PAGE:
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  • Writer's pictureEmily Berry

A love-hate relationship with measurement

This post first appeared on my original site Nov. 14, 2017

There were so many levels of irony at this week's school board meeting, it was a challenge to untangle them. It took me a few days to percolate a blog post, and I'm not convinced I'm going to capture what I really want to say.

Here's my takeaway: board members were openly self-congratulatory about how little they care about test scores and how it's so important to only concentrate on un-measurable types of learning. This was while they were reviewing a report that they had requested consisting primarily of test scores. Requested because it is called for under a governance model that leaves the board very little room to consider, measure, reward or act on anything *but* data.

Scratching your head? So was I.

Our board is on the one hand facing the central question I think most educational institutions are facing, particularly in K-12 education: our educational system, thanks to the corporate culture spreading everywhere, places a very high value on measurement and data, and yet parents, employers, higher education and our communities in many instances are demanding that kids be equipped with critical thinking skills, job readiness, the ability to work in a team and to problem solve rather than the memorize and repeat back rote information. As one teacher pointed out during the meeting, mere facts can be collected at any moment from a smartphone in someone's pockets, so being able to regurgitate facts from memory is suddenly a lot less valuable than it was when we adults were in school.

In a related dilemma -- one the school board knows well, so many parents, community members and even educators love to hate standardized tests. Yet when we move to a new place, we search for a school district ranked high based on its test scores. We pay for expensive test preparation courses and books to help our high school kids prepare for the ACT or SAT, because those scores remain an indicator of academic mastery that colleges use to decide whether to admit those kids. Businesses locate in communities with the best test scores, and politicians point to test scores as evidence of improvement or failure in educational reform.

Shorewood School District leadership is facing these questions along with educators and administrators across the country and beyond. There are a few challenges unique to us that worry me:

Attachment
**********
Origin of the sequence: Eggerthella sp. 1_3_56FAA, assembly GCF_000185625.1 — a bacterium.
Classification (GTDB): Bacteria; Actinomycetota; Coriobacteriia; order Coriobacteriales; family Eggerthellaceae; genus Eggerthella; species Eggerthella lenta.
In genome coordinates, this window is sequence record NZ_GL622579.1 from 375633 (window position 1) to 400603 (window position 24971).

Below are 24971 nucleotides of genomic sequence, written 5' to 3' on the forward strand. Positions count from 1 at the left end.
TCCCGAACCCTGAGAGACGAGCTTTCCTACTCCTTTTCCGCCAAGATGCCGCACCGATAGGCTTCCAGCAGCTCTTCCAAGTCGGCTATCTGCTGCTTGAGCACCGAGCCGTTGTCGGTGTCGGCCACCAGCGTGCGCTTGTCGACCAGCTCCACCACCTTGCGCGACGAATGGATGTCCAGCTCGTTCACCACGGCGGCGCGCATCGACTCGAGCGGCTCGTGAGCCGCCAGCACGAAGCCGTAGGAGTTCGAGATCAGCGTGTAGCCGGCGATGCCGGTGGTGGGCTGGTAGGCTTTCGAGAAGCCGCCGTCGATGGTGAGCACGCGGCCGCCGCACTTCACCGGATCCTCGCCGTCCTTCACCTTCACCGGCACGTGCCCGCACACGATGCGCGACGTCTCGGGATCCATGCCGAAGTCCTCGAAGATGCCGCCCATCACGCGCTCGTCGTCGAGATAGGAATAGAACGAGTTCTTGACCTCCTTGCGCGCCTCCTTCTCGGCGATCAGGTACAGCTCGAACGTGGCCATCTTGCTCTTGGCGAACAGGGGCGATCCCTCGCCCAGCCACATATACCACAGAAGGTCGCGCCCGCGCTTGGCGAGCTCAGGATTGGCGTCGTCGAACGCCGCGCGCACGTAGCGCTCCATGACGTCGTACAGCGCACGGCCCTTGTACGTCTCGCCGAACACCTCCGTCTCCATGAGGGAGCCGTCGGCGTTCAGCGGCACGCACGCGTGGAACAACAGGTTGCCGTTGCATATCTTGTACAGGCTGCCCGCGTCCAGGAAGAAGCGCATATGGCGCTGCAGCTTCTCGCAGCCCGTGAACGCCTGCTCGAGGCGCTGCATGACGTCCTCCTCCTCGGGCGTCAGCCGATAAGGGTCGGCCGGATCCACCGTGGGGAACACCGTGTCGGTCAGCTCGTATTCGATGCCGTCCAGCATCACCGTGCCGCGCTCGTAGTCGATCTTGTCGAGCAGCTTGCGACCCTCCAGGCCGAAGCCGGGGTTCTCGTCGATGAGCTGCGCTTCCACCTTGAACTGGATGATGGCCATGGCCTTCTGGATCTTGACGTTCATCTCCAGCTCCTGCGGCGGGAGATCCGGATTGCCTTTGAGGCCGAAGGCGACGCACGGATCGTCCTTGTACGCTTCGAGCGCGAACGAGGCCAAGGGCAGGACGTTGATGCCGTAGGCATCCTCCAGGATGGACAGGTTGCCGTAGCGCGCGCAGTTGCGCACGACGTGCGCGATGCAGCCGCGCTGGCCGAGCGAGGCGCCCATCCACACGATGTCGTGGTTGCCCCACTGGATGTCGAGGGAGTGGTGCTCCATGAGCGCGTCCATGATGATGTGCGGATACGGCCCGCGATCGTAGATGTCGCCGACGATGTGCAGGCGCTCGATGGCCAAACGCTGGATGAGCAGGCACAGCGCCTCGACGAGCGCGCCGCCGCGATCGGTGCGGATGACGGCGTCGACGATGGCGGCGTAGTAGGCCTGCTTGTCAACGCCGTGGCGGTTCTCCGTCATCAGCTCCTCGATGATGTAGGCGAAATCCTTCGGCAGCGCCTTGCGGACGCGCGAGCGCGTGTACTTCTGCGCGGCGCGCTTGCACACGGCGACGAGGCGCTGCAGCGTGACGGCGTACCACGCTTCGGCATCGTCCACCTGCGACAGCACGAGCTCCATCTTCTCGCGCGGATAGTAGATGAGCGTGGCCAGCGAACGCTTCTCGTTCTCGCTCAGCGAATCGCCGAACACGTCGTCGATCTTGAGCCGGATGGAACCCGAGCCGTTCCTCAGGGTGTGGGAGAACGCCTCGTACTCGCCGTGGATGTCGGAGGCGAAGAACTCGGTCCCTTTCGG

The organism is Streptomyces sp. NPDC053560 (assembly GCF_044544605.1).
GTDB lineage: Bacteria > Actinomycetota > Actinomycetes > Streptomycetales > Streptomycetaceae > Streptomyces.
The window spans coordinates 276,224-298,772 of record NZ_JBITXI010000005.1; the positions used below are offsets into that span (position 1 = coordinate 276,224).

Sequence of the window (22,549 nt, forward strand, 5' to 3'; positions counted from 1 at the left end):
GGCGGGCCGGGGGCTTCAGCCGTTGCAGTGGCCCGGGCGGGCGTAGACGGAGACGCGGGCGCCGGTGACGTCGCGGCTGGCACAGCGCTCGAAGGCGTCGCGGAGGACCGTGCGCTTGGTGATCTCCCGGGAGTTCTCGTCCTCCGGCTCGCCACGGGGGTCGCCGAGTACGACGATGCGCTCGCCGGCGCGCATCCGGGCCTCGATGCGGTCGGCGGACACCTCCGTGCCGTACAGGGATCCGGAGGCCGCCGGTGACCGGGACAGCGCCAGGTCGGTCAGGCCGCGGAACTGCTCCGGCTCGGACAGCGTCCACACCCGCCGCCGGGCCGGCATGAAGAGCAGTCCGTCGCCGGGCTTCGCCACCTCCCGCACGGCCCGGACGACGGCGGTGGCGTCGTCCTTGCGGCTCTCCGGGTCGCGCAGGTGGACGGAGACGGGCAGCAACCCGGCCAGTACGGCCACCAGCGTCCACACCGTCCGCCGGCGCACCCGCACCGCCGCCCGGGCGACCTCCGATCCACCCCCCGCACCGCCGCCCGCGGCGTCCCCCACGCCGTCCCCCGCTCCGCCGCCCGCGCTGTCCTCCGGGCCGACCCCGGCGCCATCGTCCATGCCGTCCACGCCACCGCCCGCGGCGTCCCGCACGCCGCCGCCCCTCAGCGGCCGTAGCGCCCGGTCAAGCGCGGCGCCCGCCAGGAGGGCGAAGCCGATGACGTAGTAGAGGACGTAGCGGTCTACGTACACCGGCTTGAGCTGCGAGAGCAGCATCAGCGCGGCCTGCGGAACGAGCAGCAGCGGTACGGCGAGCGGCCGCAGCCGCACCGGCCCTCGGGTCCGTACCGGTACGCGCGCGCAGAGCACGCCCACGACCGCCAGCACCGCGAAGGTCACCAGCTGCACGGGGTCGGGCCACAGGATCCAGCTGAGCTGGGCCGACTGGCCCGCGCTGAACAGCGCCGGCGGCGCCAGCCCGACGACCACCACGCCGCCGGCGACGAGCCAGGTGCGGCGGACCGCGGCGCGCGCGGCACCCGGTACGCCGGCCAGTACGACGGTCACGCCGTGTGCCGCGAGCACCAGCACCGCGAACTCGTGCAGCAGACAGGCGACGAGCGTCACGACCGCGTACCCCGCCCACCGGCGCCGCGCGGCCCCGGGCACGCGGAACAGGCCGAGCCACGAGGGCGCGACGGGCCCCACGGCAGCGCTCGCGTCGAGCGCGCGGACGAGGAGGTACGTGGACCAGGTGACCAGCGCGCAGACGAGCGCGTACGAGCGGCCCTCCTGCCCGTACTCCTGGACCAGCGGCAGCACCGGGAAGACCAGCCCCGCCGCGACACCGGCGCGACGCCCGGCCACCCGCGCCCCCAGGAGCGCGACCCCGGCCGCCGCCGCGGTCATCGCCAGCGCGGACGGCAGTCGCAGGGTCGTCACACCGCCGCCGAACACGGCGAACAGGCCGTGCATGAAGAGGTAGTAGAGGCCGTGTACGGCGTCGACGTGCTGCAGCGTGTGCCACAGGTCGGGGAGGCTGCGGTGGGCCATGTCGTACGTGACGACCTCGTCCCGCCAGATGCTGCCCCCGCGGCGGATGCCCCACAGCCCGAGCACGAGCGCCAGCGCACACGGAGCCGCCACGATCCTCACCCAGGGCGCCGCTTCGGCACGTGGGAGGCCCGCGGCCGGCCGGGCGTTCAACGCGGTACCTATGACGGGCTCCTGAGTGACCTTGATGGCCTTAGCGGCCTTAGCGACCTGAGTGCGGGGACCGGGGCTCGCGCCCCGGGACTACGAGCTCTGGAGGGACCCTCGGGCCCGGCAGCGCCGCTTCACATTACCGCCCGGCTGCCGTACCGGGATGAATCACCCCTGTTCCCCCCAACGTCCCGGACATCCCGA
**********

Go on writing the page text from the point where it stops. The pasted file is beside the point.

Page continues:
First, our affection for dismissing standardized test scores runs counter to a very data-drive policy governance structure that the school board adopted. The board insists it will only focus on setting policy and measuring "outcomes." During this week's board meeting, the limitations of that model -- indeed, it's incompatibility with what the "authentic learning" Shorewood leadership loves to hold up as its ideal -- were brought into clear relief.

As a parent, I don't want my kids tested constantly, but I do want the school to run regular standardized tests in each subject at least once a year, and I am OK with the loss of some instruction time if it means we have a clearer picture of growth, gaps and (hopefully) excellence. It also means that taxpayers see that they're getting the excellent schools many of them moved here to be near, and that the taxes they pay every year are put to use making sure there we don't have a town full of clueless young people. I don't think a standardized test tells you much about an individual kid -- I do think a standardized test allows for aggregate data that is very useful to spotting trends.

The newest data available to us to help us measure those things is from the Forward exam administered to 3rd, 8th and 10th graders in spring of this year. The board looked at the Forward exam, ACT scores and course grades for Science and Social Studies in grades 7-12 this week, starting with Science.

Context: This year, the middle and high schools have been adopting a new science curriculum based on Next Generation Science Standards. This was welcome by many parents who rightly noticed that science at SIS was a weak spot. The latest test results don't reflect the shift because the Forward exam tests were conducted in the last school year.